Lee Rocker: Stray Cat Arrives to Rock This Town
The lasting influence of Memphis, Tennessee’s Sun Records on the landscape of American music is still evident today. The music of Sun artists like Elvis Presley, Johnny Cash, and Jerry Lee Lewis continues to inspire new generations of fans who love the purity and simplicity of the rockabilly records that defined the Sun sound.
Such was the case in 1979 when bassist Lee Rocker teamed up with guitarist/vocalist Brian Setzer and drummer Slim Jim Phantom to form The Stray Cats, ushering in a chart-rocking rockabilly revival that swept the globe.
“We knew the band was connecting,” said Rocker, who was 17 when Stray Cats signed its first record contract. “We felt it when we played and knew it worked. One night there would be 20 people, then 40 the next, then 100. We just didn’t know where it was going to go from there.”
As unlikely as it seems, the Stray Cats initially gained notoriety by performing in clubs like CBGBs and Max’s Kansas City, which were known more for hosting seminal punk and new wave artists like Talking Heads, Blondie and The Ramones, before heading off to Britain to provide the soundtrack for a revitalized 1950s-style Teddy Boy youth subculture. To their credit, Rocker and his band mates managed to fuse the Sun sound with a rockabilly fashion sensibility and punk attitude to create a hybrid all their own. Together, the Grammy-nominated Stray Cats sold nearly 10 million albums, generating 23 gold and platinum certified records worldwide on the strength of hits like “Rock This Town,” “(She’s) Sexy and 17,” and “Stray Cat Strut.” In 2019, the Stray Cats released their aptly named studio album, 40, to commemorate their 40th anniversary.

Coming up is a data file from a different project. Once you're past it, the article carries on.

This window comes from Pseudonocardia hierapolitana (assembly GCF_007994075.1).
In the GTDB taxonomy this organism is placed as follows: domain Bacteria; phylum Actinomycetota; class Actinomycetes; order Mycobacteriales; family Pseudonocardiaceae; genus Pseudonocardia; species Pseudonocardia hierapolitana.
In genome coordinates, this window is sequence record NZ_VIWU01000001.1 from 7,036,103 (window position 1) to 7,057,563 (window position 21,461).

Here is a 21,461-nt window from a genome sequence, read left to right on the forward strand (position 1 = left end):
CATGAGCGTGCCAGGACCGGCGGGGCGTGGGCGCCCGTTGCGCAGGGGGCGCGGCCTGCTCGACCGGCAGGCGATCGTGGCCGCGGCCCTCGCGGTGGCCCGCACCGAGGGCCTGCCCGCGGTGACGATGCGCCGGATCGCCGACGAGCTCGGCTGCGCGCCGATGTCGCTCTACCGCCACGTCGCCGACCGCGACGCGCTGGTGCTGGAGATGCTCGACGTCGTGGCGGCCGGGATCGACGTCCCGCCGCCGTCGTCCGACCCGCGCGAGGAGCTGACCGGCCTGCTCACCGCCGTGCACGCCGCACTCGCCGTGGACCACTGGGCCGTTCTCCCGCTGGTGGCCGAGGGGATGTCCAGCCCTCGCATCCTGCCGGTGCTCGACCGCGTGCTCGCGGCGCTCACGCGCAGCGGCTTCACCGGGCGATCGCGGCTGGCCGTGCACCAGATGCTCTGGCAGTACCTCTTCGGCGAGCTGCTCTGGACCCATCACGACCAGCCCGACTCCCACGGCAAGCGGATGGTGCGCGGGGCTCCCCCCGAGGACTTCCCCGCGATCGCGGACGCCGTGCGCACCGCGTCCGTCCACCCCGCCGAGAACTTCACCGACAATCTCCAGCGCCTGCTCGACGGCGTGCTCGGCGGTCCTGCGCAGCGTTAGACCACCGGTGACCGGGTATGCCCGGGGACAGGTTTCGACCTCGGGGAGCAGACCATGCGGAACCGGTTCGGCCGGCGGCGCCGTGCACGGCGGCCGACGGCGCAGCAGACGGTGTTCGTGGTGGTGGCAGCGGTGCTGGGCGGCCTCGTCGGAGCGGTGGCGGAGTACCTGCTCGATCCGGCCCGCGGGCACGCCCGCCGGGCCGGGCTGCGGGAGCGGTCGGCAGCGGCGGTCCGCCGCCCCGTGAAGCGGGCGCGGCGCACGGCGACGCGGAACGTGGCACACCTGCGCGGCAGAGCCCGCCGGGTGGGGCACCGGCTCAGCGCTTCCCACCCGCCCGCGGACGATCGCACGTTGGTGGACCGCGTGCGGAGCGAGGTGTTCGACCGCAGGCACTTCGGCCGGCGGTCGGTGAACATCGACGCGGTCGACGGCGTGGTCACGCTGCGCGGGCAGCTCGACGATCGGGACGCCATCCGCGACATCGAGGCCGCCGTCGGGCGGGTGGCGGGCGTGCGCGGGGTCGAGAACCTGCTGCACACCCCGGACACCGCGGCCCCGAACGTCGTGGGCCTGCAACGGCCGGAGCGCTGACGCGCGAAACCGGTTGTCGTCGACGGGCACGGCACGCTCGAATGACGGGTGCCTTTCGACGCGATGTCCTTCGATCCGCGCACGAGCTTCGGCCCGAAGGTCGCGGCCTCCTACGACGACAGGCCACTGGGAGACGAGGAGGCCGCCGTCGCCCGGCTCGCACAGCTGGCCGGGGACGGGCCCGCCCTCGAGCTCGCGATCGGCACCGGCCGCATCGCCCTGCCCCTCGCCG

As a solo artist, Rocker has continued to enjoy an active career, recording and performing with the likes of Carl Perkins, George Harrison, Ringo Star, Keith Richards, Willy Nelson and John Fogerty. In 2013, he received a Lifetime Achievement Award from Bass Player magazine, acknowledging the impact of his genre-defining bass-slapping style. Most recently, he’s penned and recorded the song “Dog House Shuffle,” a tribute to the instrument that has fueled his career.
“It’s a song about the upright bass, also known as the dog house bass,” said Rocker. “I’ve been doing this for 40 years and that bass has taken me around the world many times. I started to think about the bass players of the past, heroes like Willie Dixon and Bill Black, the original bass player with Elvis. It wrote it as a tribute to the instrument I play and the players who came before me.”
For his upcoming show at FirstOntario Performing Arts Centre December 11th, Rocker and bandmates will be delivering a high-energy set of Stray Cat classics and rockabilly standards from the likes of Carl Perkins, Arthur “Big Boy” Crudup, Bill Monroe and the Bluegrass Boys and Johnny Burnette, with some other recognizable rock and roll era favourites for good measure. It’s the perfect night out for music fans who appreciate a blast of Sun on a cold December night in St. Catharines.
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“It’s really a concert of cherry picked songs from throughout my career, from Stray Cats to Lee Rocker solo records, but also songs picked for specific reasons. Every song in the concert I have a deep connection to. But it’s more than just a concert. We’ve got videos and photos, and I get to tell the stories of the songs and of being on the road to tie it all together. It’s a concert, but there’s definitely a whole other thing to it.”